Art&Seek Jr. is one mom‘s quest to find activities to end the seemingly endless chorus of the “I’m Bored Blues” while having fun herself. Impossible you say? Check back on Tuesdays for kid-friendly events that are fun for adults, too.
Isn’t it funny that after you have kids, you suddenly see your own mother in a whole new light? The memories of her yelling at you to pick up your room, stop teasing the baby or quit running in and out of the house are now replaced with fond recollections of a woman who was organized, a better cook, calmer and gosh-darn-it more patient than yourself. This revelation came to me last week as Rose and I were listening to the soundtrack from Annie in the car. Don’t misunderstand what I’m about to say, I love that musical. The songs are catchy, and it’s a cute story. I love it, but I don’t love it as much as I use to thanks to the Anniephile who lives with me. For most people, after you’ve listened to a particular CD, oh, say, 300 times, you’re probably ready to move on. Not Rose. When she’s not listening to the soundtrack in the car, she’s watching the DVD of the movie or belting out ”It’s a Hard Knock Life” while she’s doing the dishes. (Oh please.) It got so bad over the summer that I picked up a copy of the musical Oliver! thinking it would break the Annie cycle. Sadly, all that accomplished was a rotation between the two musicals. We’re now an all-orphan, all the time household.
So back to my revelation – we’re on our way somewhere in the car and we’re listening to Annie for the bazillionth time. I find myself begging Rose to pul-leeeze pick something else. Even Princess Sing-A-Long would be nice for a change. And then, as if on cue, it all comes back to me. It’s the summer of 1970, and my family is about to make the 10-hour trek to our cabin in Northern Minnesota. I say, “family,” but it was just mom and the kids. Dad joined us later when his work allowed. Our Oldsmobile came equipped with an eight-track player, and we each got to buy a tape for the trip. (Here’s where the patience revelation comes in.) My brother picked The Doors’ The Soft Parade, my sister selected Easy Rider and I chose The Sound of Music soundtrack. We listened to those three tapes (and nothing else) all the way to Minnesota and every day through the rest of the summer. Besides putting up with music that clearly wasn’t to her taste, my mother also had the added bonus of listening to the three of us fight to the death over whose turn it was every time we got in the car. But you know what? I don’t remember her ever complaining, criticizing our choice in music or even asking us to play something else. She just hummed along while she drove and patiently listened to those three tapes over and over and over again.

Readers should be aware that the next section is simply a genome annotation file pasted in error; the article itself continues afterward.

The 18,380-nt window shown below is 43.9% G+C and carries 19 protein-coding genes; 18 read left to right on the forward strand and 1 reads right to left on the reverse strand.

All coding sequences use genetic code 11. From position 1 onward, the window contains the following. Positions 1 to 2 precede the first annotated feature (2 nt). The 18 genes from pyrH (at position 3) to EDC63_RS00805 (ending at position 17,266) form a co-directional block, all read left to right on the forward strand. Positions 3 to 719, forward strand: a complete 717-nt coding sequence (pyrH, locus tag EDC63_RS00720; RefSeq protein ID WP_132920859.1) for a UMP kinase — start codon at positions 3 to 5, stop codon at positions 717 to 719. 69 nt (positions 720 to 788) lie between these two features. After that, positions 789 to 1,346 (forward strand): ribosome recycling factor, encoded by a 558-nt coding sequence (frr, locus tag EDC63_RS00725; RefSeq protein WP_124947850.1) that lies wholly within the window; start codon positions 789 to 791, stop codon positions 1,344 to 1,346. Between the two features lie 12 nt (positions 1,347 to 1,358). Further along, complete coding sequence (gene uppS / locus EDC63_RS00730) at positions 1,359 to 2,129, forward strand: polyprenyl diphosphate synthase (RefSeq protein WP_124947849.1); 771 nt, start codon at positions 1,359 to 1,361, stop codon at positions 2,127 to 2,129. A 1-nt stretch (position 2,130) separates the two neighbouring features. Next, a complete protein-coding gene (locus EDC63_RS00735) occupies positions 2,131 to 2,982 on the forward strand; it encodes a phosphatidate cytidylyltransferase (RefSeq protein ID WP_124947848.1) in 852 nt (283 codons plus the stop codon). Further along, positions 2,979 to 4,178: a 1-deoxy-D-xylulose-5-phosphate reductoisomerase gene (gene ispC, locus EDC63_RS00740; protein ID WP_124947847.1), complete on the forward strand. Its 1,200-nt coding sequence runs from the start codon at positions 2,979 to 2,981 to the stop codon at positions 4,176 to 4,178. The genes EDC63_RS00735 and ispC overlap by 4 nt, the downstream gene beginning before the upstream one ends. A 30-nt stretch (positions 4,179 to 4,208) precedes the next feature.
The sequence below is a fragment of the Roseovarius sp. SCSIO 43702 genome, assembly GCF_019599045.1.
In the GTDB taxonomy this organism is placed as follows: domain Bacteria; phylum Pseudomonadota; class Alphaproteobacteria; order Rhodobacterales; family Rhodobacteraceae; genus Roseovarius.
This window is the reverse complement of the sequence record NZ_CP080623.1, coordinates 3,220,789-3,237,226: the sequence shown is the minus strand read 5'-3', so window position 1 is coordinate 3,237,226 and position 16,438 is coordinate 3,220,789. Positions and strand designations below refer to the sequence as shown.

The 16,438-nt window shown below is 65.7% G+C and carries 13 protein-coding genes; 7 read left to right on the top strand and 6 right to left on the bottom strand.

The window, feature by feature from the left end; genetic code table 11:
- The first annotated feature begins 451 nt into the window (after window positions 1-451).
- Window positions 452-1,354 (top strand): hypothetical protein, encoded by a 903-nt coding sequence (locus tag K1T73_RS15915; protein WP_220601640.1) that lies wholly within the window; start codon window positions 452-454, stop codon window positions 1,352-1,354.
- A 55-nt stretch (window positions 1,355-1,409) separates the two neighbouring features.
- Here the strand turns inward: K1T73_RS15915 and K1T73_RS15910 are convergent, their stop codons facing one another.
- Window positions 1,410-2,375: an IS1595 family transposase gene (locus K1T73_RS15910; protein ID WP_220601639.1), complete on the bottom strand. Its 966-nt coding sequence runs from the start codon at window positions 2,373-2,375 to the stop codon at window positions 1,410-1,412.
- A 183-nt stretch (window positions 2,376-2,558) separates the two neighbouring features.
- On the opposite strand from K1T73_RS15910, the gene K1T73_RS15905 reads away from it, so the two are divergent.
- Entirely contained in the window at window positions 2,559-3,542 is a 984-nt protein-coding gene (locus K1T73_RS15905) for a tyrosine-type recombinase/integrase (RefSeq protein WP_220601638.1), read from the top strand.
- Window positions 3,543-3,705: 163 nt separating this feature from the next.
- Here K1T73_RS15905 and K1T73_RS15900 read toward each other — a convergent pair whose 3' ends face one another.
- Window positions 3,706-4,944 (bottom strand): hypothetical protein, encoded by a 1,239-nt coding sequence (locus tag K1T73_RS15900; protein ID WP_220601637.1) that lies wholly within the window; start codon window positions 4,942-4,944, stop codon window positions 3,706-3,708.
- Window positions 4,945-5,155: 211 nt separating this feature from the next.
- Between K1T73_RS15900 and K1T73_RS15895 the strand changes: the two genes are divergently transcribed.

Last night I joined Rose as she meowed the tune “Tomorrow” to the cat.
And speaking of sing-a-longs (how’s that for a segue) the recently restored Riglea Theater in Fort Worth is having a GREAT sing-a-long featuring the film The Sound of Music on Oct. 21. Yes, that’s right, you and the kids can burst into song to my favorite childhood film during this interactive presentation. The show starts with a costume contest (costumes are strongly recommended, but not required) and goodie bags will be handed out with props to use at specific times. You can cheer for Maria and boo at Rolf. The lyrics are on the screen, so even if you’ve never seen the film, you won’t miss a thing. It sounds like a really good time so grab your nun costume and the kids (seven, if you’ve got them) and meet Rose and me at the Ridglea.
Therese Powell is an Art&Seek calendar coordinator and KERA-TV producer. She spends most of her free time seeking out adventures for her 7-year-old daughter, Rose. Tell us about your your ideas for quirky kid adventures by leaving a comment. Or e-mail Therese at firstname.lastname@example.org.